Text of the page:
Eman is an assistant professor of linguistics and mother of four, including a toddler. She runs one of the first English blogs on Saudi Arabia. She describes the Saudiwoman blog as an effort to counter the many non-Saudis and non-Arabs “out there giving ‘expert’ opinions on life and culture” in the kingdom.
Al-Nafjan has protested the driving ban, including publicly driving in the capital, Riyadh, in 2013 as part of a campaign launched by women’s rights activists. She has worked closely with al-Yousef and other women’s rights activists to help domestic abuse victims and bring attention to repressive guardianship laws.
On May 15, 2018, the Saudi authorities arrested her with other six for “violating religious and national principles and communicating with and providing financial support to third parties.
In recent years, she has been cautious about voicing her opinion on Twitter out of concern over a growing crackdown on rights advocates. She was among dozens of women who were warned by the royal court last year to stop speaking with the press or voicing opinions online.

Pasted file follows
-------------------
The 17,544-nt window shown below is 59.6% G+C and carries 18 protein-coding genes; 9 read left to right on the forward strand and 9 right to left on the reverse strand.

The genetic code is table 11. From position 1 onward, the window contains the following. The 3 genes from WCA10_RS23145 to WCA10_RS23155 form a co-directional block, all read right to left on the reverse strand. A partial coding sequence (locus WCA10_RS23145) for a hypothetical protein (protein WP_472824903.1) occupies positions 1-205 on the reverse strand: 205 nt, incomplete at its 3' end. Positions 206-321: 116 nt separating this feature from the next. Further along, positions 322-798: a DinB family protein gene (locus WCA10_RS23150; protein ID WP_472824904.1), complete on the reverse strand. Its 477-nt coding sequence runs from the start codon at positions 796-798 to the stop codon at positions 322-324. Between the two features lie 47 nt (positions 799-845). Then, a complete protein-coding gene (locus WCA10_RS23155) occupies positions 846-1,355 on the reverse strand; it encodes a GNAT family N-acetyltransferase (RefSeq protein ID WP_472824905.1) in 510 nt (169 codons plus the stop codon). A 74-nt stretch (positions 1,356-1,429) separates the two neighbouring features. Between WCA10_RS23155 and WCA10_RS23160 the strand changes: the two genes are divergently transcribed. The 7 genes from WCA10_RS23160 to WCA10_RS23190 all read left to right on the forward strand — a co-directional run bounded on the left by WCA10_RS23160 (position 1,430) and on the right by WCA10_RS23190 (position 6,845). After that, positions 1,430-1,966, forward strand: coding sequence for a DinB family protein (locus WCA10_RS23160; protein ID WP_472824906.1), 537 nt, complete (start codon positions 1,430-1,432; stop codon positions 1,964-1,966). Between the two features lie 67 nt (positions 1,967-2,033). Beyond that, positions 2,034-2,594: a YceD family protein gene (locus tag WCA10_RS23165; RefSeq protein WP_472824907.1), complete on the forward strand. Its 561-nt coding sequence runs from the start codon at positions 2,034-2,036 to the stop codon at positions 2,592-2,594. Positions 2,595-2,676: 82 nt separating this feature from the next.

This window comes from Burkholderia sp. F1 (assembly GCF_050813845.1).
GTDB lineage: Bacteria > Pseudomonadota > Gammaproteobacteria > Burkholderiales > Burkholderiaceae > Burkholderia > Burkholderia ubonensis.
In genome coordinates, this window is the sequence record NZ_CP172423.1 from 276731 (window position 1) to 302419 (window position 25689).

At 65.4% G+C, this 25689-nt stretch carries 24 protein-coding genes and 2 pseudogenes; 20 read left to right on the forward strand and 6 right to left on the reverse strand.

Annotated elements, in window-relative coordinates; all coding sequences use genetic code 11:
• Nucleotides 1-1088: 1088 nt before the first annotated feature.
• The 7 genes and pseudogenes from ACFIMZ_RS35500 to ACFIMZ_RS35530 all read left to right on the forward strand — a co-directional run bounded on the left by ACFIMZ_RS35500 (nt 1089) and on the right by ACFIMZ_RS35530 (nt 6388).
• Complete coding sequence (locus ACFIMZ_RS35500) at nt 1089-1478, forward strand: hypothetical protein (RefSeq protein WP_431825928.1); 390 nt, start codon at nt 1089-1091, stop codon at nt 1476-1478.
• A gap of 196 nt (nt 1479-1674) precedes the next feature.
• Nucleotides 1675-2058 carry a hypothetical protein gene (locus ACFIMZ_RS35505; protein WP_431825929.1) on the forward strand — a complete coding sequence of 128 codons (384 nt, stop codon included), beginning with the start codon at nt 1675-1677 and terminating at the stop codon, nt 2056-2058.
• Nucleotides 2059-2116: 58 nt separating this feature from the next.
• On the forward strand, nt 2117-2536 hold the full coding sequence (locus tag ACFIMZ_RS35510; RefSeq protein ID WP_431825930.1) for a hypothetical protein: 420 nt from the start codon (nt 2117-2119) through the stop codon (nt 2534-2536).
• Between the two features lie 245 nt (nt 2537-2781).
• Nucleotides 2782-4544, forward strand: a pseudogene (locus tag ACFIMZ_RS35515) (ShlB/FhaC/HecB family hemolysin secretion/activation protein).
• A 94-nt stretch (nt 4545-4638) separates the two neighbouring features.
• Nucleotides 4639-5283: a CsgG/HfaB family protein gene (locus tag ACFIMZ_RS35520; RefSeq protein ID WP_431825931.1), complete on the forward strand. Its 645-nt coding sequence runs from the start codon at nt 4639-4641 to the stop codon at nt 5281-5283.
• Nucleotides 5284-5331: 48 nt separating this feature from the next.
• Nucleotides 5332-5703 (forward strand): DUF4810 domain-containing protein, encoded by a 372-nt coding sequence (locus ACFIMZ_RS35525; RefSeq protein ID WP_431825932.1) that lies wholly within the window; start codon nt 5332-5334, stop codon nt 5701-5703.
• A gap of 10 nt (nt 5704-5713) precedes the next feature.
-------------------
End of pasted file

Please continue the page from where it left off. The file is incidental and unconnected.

Al Nafjan founded the blog, “Saudi Woman,” that features her reporting and opinions on the campaign to end the ban on women driving in the kingdom, as well as coverage of women’s rights issues, local elections, the Saudi anti-terror law, and profiles of Saudi human rights activists. Al Nafjan’s reporting included op-eds and analysis of women’s rights movements in Saudi Arabia, feminism in Saudi society, reform movements and protests in the kingdom, and education and textbook standards put forth by the Saudi Ministry of Education. She has also contributed opinion pieces to CNN, Foreign Policy, Newsweek, and the Guardian.
In her role as an activist, Al Nafjan took part in the campaign to end the driving ban, including by publicly driving a car in defiance, according to the Gulf Center for Human Rights.